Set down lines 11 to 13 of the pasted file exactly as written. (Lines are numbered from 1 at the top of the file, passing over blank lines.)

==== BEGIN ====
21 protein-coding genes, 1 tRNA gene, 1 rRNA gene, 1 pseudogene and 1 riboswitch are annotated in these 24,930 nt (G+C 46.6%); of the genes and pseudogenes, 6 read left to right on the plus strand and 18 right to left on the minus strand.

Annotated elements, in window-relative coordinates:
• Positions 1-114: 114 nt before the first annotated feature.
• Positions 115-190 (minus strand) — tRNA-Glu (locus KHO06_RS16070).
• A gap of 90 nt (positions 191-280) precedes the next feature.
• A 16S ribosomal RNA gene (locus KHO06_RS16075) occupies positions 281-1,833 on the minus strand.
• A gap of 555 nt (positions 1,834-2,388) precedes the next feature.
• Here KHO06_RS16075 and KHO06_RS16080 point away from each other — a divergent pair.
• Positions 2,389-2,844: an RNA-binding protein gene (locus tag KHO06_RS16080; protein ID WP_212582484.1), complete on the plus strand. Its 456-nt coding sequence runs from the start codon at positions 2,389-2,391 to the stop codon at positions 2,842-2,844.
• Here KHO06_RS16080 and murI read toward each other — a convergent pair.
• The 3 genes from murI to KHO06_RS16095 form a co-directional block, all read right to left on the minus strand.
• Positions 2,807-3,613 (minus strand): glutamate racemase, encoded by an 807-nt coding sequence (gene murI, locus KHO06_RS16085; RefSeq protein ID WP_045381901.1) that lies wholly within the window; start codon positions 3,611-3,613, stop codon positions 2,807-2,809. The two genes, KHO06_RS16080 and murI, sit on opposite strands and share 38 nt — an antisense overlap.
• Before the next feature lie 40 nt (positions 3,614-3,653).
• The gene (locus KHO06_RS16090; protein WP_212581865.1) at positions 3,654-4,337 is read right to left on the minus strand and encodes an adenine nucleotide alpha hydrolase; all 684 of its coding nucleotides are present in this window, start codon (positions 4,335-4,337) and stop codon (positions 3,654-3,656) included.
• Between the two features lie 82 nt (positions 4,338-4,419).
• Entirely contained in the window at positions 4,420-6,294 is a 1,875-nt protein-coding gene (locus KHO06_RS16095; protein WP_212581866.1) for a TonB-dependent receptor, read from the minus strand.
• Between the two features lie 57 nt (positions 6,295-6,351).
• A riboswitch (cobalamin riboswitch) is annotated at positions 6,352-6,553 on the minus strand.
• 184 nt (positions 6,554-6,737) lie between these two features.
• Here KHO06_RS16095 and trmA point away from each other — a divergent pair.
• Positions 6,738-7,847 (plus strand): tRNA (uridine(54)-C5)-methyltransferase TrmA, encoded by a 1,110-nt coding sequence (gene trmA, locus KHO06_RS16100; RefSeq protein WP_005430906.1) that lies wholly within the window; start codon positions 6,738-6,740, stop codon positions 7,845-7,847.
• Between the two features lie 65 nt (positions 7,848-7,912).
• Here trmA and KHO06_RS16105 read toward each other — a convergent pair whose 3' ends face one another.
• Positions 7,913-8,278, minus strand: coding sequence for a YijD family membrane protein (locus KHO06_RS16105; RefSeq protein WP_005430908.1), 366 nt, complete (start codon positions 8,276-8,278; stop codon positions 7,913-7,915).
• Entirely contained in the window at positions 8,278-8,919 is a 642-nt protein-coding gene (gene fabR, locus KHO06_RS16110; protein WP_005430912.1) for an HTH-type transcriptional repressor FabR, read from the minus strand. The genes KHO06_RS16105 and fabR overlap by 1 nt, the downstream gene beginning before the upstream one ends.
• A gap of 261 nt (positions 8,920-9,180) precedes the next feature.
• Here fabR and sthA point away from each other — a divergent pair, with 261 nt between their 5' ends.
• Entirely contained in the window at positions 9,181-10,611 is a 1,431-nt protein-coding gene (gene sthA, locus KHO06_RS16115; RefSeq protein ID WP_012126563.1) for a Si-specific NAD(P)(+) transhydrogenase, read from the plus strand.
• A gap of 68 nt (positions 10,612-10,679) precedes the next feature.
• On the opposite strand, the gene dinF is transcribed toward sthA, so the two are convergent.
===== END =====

• The 3 genes from murI to KHO06_RS16095 form a co-directional block, all read right to left on the minus strand.
• Positions 2,807-3,613 (minus strand): glutamate racemase, encoded by an 807-nt coding sequence (gene murI, locus KHO06_RS16085; RefSeq protein ID WP_045381901.1) that lies wholly within the window; start codon positions 3,611-3,613, stop codon positions 2,807-2,809. The two genes, KHO06_RS16080 and murI, sit on opposite strands and share 38 nt — an antisense overlap.
• Before the next feature lie 40 nt (positions 3,614-3,653).